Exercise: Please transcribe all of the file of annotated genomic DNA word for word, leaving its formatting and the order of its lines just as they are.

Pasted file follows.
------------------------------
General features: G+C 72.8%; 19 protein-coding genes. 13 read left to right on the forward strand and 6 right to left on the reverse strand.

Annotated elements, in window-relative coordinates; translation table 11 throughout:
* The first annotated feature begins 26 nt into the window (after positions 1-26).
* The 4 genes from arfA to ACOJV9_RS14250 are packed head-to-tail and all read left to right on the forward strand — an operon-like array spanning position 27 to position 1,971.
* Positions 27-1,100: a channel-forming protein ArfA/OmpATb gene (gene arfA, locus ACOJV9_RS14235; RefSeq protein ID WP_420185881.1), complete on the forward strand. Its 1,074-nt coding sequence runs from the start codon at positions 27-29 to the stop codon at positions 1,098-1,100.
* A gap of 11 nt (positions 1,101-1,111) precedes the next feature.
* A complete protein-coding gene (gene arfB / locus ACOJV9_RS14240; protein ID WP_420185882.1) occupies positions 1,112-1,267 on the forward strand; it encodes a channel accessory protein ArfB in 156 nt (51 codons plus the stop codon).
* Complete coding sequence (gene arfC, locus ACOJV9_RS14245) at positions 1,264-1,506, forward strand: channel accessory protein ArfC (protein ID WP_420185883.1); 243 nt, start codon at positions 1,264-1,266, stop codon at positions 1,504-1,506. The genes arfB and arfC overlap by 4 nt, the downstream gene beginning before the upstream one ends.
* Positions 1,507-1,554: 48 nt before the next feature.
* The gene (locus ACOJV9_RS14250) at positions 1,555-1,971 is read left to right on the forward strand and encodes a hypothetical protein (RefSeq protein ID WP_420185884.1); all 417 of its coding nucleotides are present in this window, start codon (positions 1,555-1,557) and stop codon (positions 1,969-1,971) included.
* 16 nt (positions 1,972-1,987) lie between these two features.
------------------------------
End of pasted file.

General features: G+C 72.8%; 19 protein-coding genes. 13 read left to right on the forward strand and 6 right to left on the reverse strand.

Annotated elements, in window-relative coordinates; translation table 11 throughout:
* The first annotated feature begins 26 nt into the window (after positions 1-26).
* The 4 genes from arfA to ACOJV9_RS14250 are packed head-to-tail and all read left to right on the forward strand — an operon-like array spanning position 27 to position 1,971.
* Positions 27-1,100: a channel-forming protein ArfA/OmpATb gene (gene arfA, locus ACOJV9_RS14235; RefSeq protein ID WP_420185881.1), complete on the forward strand. Its 1,074-nt coding sequence runs from the start codon at positions 27-29 to the stop codon at positions 1,098-1,100.
* A gap of 11 nt (positions 1,101-1,111) precedes the next feature.
* A complete protein-coding gene (gene arfB / locus ACOJV9_RS14240; protein ID WP_420185882.1) occupies positions 1,112-1,267 on the forward strand; it encodes a channel accessory protein ArfB in 156 nt (51 codons plus the stop codon).
* Complete coding sequence (gene arfC, locus ACOJV9_RS14245) at positions 1,264-1,506, forward strand: channel accessory protein ArfC (protein ID WP_420185883.1); 243 nt, start codon at positions 1,264-1,266, stop codon at positions 1,504-1,506. The genes arfB and arfC overlap by 4 nt, the downstream gene beginning before the upstream one ends.
* Positions 1,507-1,554: 48 nt before the next feature.
* The gene (locus ACOJV9_RS14250) at positions 1,555-1,971 is read left to right on the forward strand and encodes a hypothetical protein (RefSeq protein ID WP_420185884.1); all 417 of its coding nucleotides are present in this window, start codon (positions 1,555-1,557) and stop codon (positions 1,969-1,971) included.
* 16 nt (positions 1,972-1,987) lie between these two features.